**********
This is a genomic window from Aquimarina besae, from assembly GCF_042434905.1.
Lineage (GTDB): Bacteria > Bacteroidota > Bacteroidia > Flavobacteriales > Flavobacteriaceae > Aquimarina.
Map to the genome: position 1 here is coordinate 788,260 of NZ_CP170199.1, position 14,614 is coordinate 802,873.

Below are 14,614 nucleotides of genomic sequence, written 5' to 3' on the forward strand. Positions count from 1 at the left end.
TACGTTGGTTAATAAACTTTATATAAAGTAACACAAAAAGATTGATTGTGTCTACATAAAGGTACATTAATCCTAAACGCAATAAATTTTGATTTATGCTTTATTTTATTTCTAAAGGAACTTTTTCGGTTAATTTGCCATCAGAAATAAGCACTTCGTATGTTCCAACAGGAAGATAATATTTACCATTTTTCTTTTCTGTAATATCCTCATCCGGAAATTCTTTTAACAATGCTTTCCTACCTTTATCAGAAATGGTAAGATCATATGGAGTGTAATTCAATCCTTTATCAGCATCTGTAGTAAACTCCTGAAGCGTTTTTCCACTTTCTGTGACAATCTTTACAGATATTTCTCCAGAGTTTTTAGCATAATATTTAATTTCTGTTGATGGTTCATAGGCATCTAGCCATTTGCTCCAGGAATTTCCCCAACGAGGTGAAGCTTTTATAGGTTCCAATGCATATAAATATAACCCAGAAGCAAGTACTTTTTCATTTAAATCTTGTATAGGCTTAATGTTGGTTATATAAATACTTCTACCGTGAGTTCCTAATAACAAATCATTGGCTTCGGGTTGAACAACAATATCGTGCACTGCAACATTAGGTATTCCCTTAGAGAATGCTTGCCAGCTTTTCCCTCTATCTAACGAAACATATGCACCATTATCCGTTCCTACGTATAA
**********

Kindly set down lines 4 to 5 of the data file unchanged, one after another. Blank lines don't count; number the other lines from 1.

Below are 14,614 nucleotides of genomic sequence, written 5' to 3' on the forward strand. Positions count from 1 at the left end.
TACGTTGGTTAATAAACTTTATATAAAGTAACACAAAAAGATTGATTGTGTCTACATAAAGGTACATTAATCCTAAACGCAATAAATTTTGATTTATGCTTTATTTTATTTCTAAAGGAACTTTTTCGGTTAATTTGCCATCAGAAATAAGCACTTCGTATGTTCCAACAGGAAGATAATATTTACCATTTTTCTTTTCTGTAATATCCTCATCCGGAAATTCTTTTAACAATGCTTTCCTACCTTTATCAGAAATGGTAAGATCATATGGAGTGTAATTCAATCCTTTATCAGCATCTGTAGTAAACTCCTGAAGCGTTTTTCCACTTTCTGTGACAATCTTTACAGATATTTCTCCAGAGTTTTTAGCATAATATTTAATTTCTGTTGATGGTTCATAGGCATCTAGCCATTTGCTCCAGGAATTTCCCCAACGAGGTGAAGCTTTTATAGGTTCCAATGCATATAAATATAACCCAGAAGCAAGTACTTTTTCATTTAAATCTTGTATAGGCTTAATGTTGGTTATATAAATACTTCTACCGTGAGTTCCTAATAACAAATCATTGGCTTCGGGTTGAACAACAATATCGTGCACTGCAACATTAGGTATTCCCTTAGAGAATGCTTGCCAGCTTTTCCCTCTATCTAACGAAACATATGCACCATTATCCGTTCCTACGTATAA